The original Supreme Commander took the huge, ambitious vision of Total Annihilation and combined it with state-of-the-art technology that let the game render enormous battlefields contested by huge armies in real time. The sequel, which ships tomorrow, attempts to improve on everything in the original game while operating on a streamlined engine that lets the game run well on the Xbox 360 and even on scaled-down PCs. Gas Powered Games' creative director Chris Taylor explains.
GS: Now that development on Supreme Commander 2 is complete, how do you feel the game turned out?
CT: I'm very happy with the game, as we set out to accomplish a huge and diverse set of goals, and we hit most all of them out of the park.
GS: Given that Supreme Commander was always about strategic thinking and smart decision making over tactics and micromanagement, how do you feel the sequel further pushes strategy over tactics?
CT: Well, we've balanced this quite a bit more, meaning that we actually wanted to draw the player into those moment-to-moment decisions. But at the other extreme, we don't want the game to be a clickfest, and I think we've struck a nice balance here. And with the introduction of the [research] tree, we've further increased the strategic potential of the game but have done it in a way that still invites new players and keeps the veteran real-time strategy players engaged.
GS: Supreme Commander 2 has a lot of impressive new tech. What new additions do you feel make the most impact on the game?
CT: The new rendering engine will be the first thing to hit you, as the visuals are absolutely stunning. Some of the things we've been able to do with the new global illumination model and point clouds are really mind blowing…especially when you realize that this will run on a huge range of video cards. Next is the pathfinding technology that we call flow fields. This makes moving huge armies a breeze and keeps players immersed in the game.
GS: We understand that the PC version of the game was developed with the intent of supporting a highly scaled-down computer. What did the final minimum spec end up being? How was such a low spec accomplished?
CT: Well, the game uses less memory and is generally more efficient; we think people will be able to play on a broad range of systems. And those who have the latest and greatest new hardware can crank the game visuals right up to the max and have an eye-popping, dual-monitor experience with all the bells and whistles.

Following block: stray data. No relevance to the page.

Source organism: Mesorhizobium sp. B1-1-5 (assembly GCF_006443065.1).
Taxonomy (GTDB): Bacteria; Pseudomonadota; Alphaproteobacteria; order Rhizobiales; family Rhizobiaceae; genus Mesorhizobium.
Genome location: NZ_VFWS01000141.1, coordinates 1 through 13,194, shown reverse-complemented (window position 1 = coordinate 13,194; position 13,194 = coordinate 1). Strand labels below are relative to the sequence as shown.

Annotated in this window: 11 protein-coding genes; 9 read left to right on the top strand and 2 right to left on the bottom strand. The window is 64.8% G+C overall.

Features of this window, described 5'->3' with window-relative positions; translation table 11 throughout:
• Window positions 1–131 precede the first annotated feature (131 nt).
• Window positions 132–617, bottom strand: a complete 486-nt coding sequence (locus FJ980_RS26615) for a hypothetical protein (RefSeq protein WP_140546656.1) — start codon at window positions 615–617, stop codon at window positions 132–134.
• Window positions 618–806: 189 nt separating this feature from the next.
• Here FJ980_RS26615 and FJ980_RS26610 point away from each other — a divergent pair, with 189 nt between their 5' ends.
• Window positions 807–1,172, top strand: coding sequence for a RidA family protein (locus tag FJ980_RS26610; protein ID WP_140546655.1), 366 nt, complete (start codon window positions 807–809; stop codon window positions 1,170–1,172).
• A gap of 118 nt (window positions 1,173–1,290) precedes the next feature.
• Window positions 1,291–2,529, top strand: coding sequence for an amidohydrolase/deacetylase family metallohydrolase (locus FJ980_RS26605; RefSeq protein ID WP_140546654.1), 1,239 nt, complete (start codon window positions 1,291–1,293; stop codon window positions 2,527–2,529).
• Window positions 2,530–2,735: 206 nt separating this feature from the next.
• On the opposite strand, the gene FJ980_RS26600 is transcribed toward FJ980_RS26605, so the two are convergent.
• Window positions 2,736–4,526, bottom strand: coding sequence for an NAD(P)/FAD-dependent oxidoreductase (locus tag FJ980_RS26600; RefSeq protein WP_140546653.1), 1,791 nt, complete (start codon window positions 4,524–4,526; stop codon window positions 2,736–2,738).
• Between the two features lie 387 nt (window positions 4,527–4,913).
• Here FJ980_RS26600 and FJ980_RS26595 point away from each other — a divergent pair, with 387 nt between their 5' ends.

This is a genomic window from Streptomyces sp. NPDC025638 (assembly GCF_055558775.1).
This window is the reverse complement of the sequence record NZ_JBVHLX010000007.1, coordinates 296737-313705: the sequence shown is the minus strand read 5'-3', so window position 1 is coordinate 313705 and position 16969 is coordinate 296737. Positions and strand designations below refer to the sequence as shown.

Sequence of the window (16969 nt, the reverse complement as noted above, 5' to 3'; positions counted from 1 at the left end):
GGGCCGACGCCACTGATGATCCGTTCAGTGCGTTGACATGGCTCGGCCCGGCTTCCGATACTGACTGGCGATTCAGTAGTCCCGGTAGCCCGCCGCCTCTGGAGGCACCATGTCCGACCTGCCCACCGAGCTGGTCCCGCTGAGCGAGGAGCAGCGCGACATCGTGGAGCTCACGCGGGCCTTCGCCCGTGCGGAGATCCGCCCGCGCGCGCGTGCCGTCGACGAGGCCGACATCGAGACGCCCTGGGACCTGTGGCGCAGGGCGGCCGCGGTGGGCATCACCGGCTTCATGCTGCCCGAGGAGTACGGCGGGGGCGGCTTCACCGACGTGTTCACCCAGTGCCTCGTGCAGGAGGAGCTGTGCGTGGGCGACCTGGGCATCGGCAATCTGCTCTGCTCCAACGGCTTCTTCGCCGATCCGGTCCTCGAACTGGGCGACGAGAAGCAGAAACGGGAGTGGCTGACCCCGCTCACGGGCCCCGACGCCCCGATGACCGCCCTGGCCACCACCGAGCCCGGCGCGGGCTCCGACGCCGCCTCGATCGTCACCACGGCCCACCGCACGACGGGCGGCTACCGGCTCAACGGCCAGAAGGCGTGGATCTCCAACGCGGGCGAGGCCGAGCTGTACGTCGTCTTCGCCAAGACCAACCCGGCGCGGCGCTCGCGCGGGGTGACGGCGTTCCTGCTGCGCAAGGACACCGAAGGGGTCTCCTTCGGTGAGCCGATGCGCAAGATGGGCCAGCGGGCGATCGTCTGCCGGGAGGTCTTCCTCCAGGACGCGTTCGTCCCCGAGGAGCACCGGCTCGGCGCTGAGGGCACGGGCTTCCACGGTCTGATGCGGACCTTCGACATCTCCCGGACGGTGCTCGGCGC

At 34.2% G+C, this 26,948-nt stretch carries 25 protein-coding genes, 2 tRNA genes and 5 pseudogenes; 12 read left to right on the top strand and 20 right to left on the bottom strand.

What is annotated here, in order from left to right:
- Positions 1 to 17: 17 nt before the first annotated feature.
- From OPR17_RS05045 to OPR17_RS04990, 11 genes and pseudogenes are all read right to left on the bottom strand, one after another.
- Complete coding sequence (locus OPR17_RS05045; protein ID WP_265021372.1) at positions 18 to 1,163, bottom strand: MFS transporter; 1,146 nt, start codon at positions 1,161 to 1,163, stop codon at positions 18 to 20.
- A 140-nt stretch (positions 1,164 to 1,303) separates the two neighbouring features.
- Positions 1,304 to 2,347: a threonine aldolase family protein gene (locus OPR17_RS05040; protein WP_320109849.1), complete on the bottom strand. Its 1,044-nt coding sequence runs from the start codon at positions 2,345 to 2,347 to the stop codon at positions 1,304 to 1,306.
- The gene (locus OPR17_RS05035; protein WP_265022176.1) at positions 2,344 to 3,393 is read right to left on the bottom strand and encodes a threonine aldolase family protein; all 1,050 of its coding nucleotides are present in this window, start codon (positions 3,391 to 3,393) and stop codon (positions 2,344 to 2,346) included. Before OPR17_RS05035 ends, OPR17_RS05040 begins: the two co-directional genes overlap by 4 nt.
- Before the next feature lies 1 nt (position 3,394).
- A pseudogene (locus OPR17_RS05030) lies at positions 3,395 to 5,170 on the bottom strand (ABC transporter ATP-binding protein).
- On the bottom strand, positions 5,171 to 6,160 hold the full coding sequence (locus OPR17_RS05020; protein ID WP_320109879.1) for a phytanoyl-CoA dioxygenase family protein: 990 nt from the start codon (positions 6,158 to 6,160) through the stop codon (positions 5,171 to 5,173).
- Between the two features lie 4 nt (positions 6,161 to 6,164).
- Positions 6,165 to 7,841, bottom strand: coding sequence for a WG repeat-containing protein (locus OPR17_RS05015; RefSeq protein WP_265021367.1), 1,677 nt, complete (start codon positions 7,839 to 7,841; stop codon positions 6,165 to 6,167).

GS: Give us your thoughts on the console version of the game. Because Gas Powered Games was able to develop the Xbox 360 version in-house this time around, how has the console version ended up? Aside from the smaller multiplayer matches, what differences did there end up being between the two versions?
CT: Not too much at all. In fact, once you settle in with the controller, it becomes very natural to play. When I lose a match, it's not because of the controller; it's because of my strategic choices, and that's really saying something! I think there are a lot of skeptics out there, and they are right to feel that way, but once players learn the controls, I think we're going to see a revolution of RTS gaming on the console. We're breaking out!
GS: The original game was supplemented by an expansion pack. Now that the sequel is on a console that is known for post-release support with downloadable content, what does the future hold for Supreme Commander 2 post-launch?
CT: I can't provide an official answer yet, but I can say that we'll make an announcement as soon as we can. And we are definitely getting the message: PC and 360 gamers love more content!!
GS: Finally, is there anything else you'd like to add about Supreme Commander 2?
CT: Well, there are a couple of things I'd like to say. Most importantly, we hope the fans know that we appreciate all the support we've received throughout development. Without you all, it wouldn't be worth it. So a big shout-out to those wonderful supporters of Sup Com, Gas Powered Games, and Square Enix! Also, we just released the demo on Steam and feel it's a great way for those not familiar with Sup Com 2 to see how intuitive the controls are and general gameplay works. It's obviously not a reflection of the map sizes and overall epic-ness of the full game, but hopefully you'll enjoy the introduction!
GS: Thanks, Chris.